If you’ve been involved in a car accident with someone who was driving a rental car, here's a summary of the steps to take after the crash, and a few key questions to make sure you get answered.
After the Accident
After the accident, once it's safe to do so, exchange contact and insurance information with the other driver and anyone else involved in the crash. Be sure to note the name of the rental car company that owns the vehicle, and if the other driver will let you see the rental paperwork, note the location where the vehicle was rented, the reservation/transaction number, and related details.
It's also important to notify your own car insurance company about the accident, whether or not you end up making a claim under your own insurance coverage (more on this later).
If law enforcement comes to the scene, make sure you arrange to get a copy of any police report that was generated in connection with the accident.
Learn more about What to Do After a Car Accident.
Liability and Insurance Coverage for Rental Car Accidents
Liability in rental car accidents works just like it does in other vehicle accidents. So, if you are hit by someone who is driving a rental car, and that person is found to be at fault for the accident, then he or she will be liable for the resulting damages (injuries, vehicle damage, etc.). As with other car accidents, this liability is almost always absorbed by insurance coverage, up to the limits of the applicable policy. So the question then becomes: What insurance policy covers the accident? Let's look at the different coverages that could come into play.
The Other Driver’s Insurance. Personal car insurance follows the driver, not the car, so if the other driver has personal car insurance, you should be able to recover from that insurance (by filing a claim with the insurer directly; this is known as a "third party claim") even though he or she was driving a rental car at the time of the accident. The other driver's existing liability insurance will extend to the rental car and will cover injuries and damages suffered by others, up to the policy limits.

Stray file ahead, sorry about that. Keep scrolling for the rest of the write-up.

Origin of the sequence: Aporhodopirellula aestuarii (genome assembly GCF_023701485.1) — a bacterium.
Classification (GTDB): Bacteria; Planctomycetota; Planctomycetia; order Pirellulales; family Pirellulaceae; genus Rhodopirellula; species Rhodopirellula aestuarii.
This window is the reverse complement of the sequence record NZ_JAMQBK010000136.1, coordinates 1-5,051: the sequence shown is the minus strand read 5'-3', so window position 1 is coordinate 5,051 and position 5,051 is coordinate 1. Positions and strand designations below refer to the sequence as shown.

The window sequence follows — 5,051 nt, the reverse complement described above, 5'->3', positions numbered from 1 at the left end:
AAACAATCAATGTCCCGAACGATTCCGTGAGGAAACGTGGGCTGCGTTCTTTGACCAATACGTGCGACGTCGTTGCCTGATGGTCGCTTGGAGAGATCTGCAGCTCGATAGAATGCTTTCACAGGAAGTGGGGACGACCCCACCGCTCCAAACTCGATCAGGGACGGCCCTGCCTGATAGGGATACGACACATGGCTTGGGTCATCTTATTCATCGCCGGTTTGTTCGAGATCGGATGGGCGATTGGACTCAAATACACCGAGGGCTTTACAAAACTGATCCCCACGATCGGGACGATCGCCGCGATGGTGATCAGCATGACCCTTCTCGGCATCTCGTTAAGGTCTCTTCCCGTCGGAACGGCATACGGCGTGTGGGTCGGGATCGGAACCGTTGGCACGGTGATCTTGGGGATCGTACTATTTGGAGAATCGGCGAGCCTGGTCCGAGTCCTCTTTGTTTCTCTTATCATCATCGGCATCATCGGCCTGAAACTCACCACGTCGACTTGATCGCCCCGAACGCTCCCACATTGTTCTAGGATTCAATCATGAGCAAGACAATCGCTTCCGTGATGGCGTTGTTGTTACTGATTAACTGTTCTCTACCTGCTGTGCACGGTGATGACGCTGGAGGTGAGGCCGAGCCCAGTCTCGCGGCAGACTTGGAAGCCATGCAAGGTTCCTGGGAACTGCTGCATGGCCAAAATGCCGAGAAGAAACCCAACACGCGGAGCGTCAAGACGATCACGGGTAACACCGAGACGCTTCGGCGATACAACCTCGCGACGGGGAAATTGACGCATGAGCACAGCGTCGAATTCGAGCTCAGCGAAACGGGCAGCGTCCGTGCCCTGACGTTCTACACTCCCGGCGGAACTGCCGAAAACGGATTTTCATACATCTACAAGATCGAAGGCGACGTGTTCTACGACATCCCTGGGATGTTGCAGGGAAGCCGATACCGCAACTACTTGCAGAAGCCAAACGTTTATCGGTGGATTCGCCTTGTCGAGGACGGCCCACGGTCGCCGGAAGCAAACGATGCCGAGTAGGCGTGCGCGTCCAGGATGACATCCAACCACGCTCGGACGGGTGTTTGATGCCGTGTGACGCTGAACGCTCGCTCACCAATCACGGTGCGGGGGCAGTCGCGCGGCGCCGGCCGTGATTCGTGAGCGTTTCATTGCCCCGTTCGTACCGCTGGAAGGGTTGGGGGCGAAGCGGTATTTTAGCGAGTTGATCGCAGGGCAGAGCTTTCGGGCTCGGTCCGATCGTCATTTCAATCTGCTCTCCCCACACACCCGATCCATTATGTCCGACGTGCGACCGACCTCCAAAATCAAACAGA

Coverage through the Rental Company. If the rental car driver who hit you does not have personal car insurance, then the rental car company likely sold the driver coverage as part of the rental agreement. The bad news is there may be minimal liability coverage, which will limit your recovery, at least against this particular policy. Additionally, if someone other than the renter or another authorized driver is driving the rental car at the time of the accident, the rental car insurance may not kick in. So do what you can to get the details of the rental agreement and any insurance purchased from the rental car company.
The driver may also have insurance coverage via the credit card used to pay for the rental. Learn more about Rental Car Insurance.
Your Own Car Insurance. If the driver who hit you does not have personal car insurance, did not purchase insurance through the rental car company, and no other policy applies to cover the accident, you may have to resort to using your own insurance (namely, your uninsured or underinsured motorist coverage) to recover for your losses resulting from the accident. Learn more: How Does Insurance Affect a Car Accident Case?